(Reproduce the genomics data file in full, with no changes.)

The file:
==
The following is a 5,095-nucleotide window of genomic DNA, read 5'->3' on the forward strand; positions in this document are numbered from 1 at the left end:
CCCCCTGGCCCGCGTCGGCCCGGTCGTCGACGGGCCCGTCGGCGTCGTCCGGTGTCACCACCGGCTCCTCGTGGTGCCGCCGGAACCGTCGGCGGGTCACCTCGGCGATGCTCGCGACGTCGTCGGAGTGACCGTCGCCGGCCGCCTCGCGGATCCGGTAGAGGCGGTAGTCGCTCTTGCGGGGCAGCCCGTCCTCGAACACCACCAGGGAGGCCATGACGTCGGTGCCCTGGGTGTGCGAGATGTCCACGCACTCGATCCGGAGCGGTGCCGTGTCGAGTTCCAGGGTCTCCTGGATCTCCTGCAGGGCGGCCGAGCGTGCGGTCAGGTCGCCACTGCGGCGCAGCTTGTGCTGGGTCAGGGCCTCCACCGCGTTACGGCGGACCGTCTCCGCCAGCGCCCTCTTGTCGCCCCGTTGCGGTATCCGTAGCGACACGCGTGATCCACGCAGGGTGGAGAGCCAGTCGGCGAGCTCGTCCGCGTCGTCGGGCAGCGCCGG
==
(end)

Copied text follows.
The following is a 5,095-nucleotide window of genomic DNA, read 5'->3' on the forward strand; positions in this document are numbered from 1 at the left end:
CCCCCTGGCCCGCGTCGGCCCGGTCGTCGACGGGCCCGTCGGCGTCGTCCGGTGTCACCACCGGCTCCTCGTGGTGCCGCCGGAACCGTCGGCGGGTCACCTCGGCGATGCTCGCGACGTCGTCGGAGTGACCGTCGCCGGCCGCCTCGCGGATCCGGTAGAGGCGGTAGTCGCTCTTGCGGGGCAGCCCGTCCTCGAACACCACCAGGGAGGCCATGACGTCGGTGCCCTGGGTGTGCGAGATGTCCACGCACTCGATCCGGAGCGGTGCCGTGTCGAGTTCCAGGGTCTCCTGGATCTCCTGCAGGGCGGCCGAGCGTGCGGTCAGGTCGCCACTGCGGCGCAGCTTGTGCTGGGTCAGGGCCTCCACCGCGTTACGGCGGACCGTCTCCGCCAGCGCCCTCTTGTCGCCCCGTTGCGGTATCCGTAGCGACACGCGTGATCCACGCAGGGTGGAGAGCCAGTCGGCGAGCTCGTCCGCGTCGTCGGGCAGCGCCGG